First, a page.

“We have three generations living in the same household so when Swedish authorities say if you are a high-risk group, you should isolate yourself in quarantine, where should the grandmother go? She doesn’t own a summer house in the southern part of Sweden. They don’t have an extra apartment.”
In the early stages of the pandemic, Sweden was lauded for its high rate of single-person households as potential protecting the country from the spread of the virus.
According to Eurostat, more than 50 percent of households are made up of one person. Migrant communities, who often live in multi-generational households were often left out of the housing discussion.
“If you have a household with several generations, of course, you are going to have a quick spread [of the coronavirus],” says Bjorn Olsen, a professor of infectious diseases at Uppsala University.
The municipality of Stockholm attempted to address the housing issue for families living in overcrowded accommodation and initially many welcomed it.
It quickly became apparent that rental housing made available to people who lived in large clusters also came with a price tag which proved far too costly for the very people it was intended to help.
“It was a very, very cynical move, presented as an intervention to protect societies most vulnerable, really?! It was just for show,” said Westeson.
“The problem is not that there is nowhere to go if you have money; there are many empty hotel rooms across the city. In reality, no one could benefit from this proposal,” she added.
For Musa, government advice encouraging people to work from home and to socially distance, “was mainly suitable for white middle-class families, not a working-class immigrant family.”
“The choice for many in the migrant communities is to either stay at home and lose a lot of income or go to work and risk your health and potentially that of your extended family – there is no option to work from their laptop,” he added.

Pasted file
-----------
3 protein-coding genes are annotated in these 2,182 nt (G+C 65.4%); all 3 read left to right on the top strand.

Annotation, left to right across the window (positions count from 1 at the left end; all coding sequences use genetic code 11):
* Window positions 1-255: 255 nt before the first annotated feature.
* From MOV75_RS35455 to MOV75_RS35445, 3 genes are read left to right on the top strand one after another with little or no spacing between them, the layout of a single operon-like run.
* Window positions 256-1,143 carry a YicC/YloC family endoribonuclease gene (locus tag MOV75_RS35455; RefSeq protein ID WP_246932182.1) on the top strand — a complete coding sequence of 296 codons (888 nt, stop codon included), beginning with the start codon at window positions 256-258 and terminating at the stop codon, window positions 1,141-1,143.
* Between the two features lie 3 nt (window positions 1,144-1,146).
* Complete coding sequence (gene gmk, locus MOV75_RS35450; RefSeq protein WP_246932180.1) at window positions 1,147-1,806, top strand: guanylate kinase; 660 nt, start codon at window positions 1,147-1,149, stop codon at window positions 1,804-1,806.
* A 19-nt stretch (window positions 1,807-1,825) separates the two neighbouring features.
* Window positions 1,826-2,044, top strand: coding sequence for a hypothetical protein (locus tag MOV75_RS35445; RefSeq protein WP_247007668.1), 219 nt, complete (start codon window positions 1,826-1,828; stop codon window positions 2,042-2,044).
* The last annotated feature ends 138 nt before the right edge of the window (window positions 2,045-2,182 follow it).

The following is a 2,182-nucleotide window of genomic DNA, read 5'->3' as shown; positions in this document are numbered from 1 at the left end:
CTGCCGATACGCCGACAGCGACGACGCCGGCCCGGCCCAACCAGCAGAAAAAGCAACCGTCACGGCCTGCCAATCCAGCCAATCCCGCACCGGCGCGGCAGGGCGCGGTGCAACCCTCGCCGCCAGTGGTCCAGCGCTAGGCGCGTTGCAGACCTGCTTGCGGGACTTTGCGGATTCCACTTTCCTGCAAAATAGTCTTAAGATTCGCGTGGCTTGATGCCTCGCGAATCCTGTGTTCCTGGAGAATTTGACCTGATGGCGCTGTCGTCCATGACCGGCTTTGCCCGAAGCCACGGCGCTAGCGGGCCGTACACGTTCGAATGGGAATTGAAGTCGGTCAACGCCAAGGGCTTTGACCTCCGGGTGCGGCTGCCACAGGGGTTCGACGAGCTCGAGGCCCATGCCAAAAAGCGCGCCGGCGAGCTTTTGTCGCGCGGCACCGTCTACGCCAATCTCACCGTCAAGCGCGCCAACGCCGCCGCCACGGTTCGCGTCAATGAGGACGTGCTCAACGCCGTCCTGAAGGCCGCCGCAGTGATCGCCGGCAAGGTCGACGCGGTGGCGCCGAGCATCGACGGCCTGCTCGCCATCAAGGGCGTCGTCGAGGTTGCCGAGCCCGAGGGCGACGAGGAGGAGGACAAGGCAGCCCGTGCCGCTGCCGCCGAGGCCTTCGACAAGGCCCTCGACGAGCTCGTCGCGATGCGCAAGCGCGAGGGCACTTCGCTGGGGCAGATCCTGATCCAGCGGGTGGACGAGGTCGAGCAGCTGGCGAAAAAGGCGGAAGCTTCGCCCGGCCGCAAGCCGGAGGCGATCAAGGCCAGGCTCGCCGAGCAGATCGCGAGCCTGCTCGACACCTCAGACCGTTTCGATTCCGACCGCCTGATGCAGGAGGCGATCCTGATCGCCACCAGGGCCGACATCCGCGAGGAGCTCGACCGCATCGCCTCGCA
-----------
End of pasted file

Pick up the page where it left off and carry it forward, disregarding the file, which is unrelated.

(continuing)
One of the most tragic ways the coronavirus has hit Sweden is the case of retirement homes. Within these institutions, vulnerable and elderly people are cared for by immigrant care workers who are themselves some of the most vulnerable people in the country. The result of this combination, says Musa, is a “Swedish tragedy.”
According to the Swedish Public Health Agency, almost 50 percent of the 4,814 coronavirus deaths have occurred in care homes. And with 5.29 deaths per million, the country has one of the highest per-capita death rates in the world according to the scientific online publication Ourworldindata.com.
“If you are middle class if you have a good housing situation and if you have a job that allows you to work from home, you are likely in good health and these are all class-related,” says Westeson from Amnesty international.
The check-list that Westeson rolls out is by no means unique to Sweden. It goes to the heart of many debates that are taking place around the world about how every nation can better address rising inequality.
“Any government intervention has to be rights-based,” says Westeson, adding that polices need to be better targeted so that vulnerable communities can obtain more rights for particular workers who face uncertain working conditions.
Westeson does concede one positive: the coronavirus tragedy may yet help to reshape societies and ensure more robust human rights safeguards.
“It’s not that these inequalities started now, they have been there all along but it’s an opportunity to evaluate our response from a human rights and an equality point of view.”